Here’s the next point I wanna make, dark chocolate, truly dark, will have more iron,
magnesium, phosphorus, other minerals than milk chocolate. But it is not really
enough to justify using these items these dark chocolates as sources for
those minerals. If you look at the bars you’ll see not all of the minerals
are noted but iron is noted and you’ll see that the iron levels get higher 30, 35, 40%
the darker we get. What you have to remember is that 40% although
it may be the daily required or recommended amount that is for a full 37 grams, 9
pieces of this, to get 40% of your iron. So eating a full 37 grams or 9
pieces of this would be way more than a daily recommended amount. You know
that’s a true indulgence. Most nutritionists would recommend one square
per day so not 9. Plus do you know what else is high in magnesium and iron
and phosphorus higher in fact? Pumpkin seeds But who wants to eat that
when you can eat dark chocolate? This is my point. It’s like red wine yes
it may contain some antioxidants but the antioxidant thing is mostly an excuse
for when you want to eat or drink it. Ultimately if you want to eat a piece of chocolate go ahead and eat it. The darker you can go the better. The more access you’ll have to those
antioxidants. But it still needs to be an occasional and honest indulgence and dark
chocolate cannot be a primary source for these antioxidants and minerals. I’m
really sorry if you’re a dark chocolate fanatic. I am not telling you to not eat
it. I am simply saying that some of us may need to re-evaluate the role that
dark chocolate plays in our daily diets. And just for fun really quickly I wanna
talk about some candies because this is where it really becomes a problem. You
know the dark chocolate Doves and the dark chocolate Lindts and the dark chocolate Kisses that fool us. So Hershey’s special dark has a seal, it says cocoa is a natural source of flavanol antioxidants and on the back it has a little blurb to talk about how healthy they are. But let’s compare the macronutrients to milk chocolate kisses. Look they’re pretty much the same. The same amount of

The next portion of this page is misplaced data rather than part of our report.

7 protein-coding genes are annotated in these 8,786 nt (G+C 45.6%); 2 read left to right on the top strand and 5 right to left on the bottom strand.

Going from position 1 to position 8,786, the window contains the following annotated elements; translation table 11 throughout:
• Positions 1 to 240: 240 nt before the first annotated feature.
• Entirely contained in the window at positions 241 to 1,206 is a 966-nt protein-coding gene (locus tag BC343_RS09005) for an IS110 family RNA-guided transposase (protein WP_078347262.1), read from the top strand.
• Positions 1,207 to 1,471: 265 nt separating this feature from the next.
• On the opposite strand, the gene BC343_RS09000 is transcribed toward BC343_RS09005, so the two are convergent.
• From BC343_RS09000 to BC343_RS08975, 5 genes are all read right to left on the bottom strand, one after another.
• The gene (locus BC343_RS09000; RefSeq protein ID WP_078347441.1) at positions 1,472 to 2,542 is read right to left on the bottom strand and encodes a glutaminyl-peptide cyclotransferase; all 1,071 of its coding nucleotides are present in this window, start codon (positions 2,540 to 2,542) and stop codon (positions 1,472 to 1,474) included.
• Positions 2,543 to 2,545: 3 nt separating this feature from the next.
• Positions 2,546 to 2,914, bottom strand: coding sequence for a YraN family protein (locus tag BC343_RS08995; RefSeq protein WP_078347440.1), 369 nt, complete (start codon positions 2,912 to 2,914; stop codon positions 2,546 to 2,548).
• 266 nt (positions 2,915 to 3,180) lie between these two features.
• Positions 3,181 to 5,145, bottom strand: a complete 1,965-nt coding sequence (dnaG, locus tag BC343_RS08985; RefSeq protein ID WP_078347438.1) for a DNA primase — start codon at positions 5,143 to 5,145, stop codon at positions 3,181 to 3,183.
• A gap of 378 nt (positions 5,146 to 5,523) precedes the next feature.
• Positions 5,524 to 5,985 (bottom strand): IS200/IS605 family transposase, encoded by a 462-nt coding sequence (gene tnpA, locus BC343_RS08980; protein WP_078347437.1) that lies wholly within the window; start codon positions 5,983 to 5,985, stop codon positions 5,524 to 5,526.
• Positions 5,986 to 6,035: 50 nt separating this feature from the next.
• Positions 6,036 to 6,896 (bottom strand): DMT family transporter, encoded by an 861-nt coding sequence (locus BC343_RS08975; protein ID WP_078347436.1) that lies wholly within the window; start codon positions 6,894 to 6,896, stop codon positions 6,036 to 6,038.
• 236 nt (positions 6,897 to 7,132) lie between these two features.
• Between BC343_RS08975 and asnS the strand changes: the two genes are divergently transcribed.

fat and only 2 grams different and sugar and as you know the darker chocolate
should have more fat and less sugar it only has 2 grams. We know that no dark chocolate would really have 21 grams of sugar. That’s added sugar. Well I looked it up because it does not
tell you the cocoa percentage on this package. Hershey’s Special Dark is only
45% dark. 45. Do you remember do you remember the spectrum this 41% bar is
labeled as milk they classified as 45% chocolate as dark. Some antics. Now Hershey’s extra dark is 60% I looked
that up but remember 60% is still not dark enough to really access those
antioxidants. So this is where it becomes a problem with these candies that call
themselves dark but they really aren’t. Same goes you know with the Dove eggs and the Lindts they’re all the same. If they say dark on them you really have to read the package you
wanna make sure you know the ingredients and you want to make sure that the sugar is low it
should be very low and the fat should be higher if it’s true dark. So don’t be
afraid of chocolate or of any food but we do need to A) be honest about our
consumption of these foods and recognize when they’re helping or hurting us so
eating chocolate to get in your potassium is not really realistic B)
educate ourselves so that we are informed enough to make those decisions
that allow us to be honest. So I hope you guys enjoy this video. Don’t forget to
give it a thumbs up if you did and if you learned something and if you could
share it on social media so that other people could learn that would be great and if you did
enjoy this type of educational video with the nutritional breakdown I have linked some
other similar videos that you might find interesting in the description box below. I’ll see you next week and remember, especially when eating chocolate, It’s all a matter of Mind Over Munch.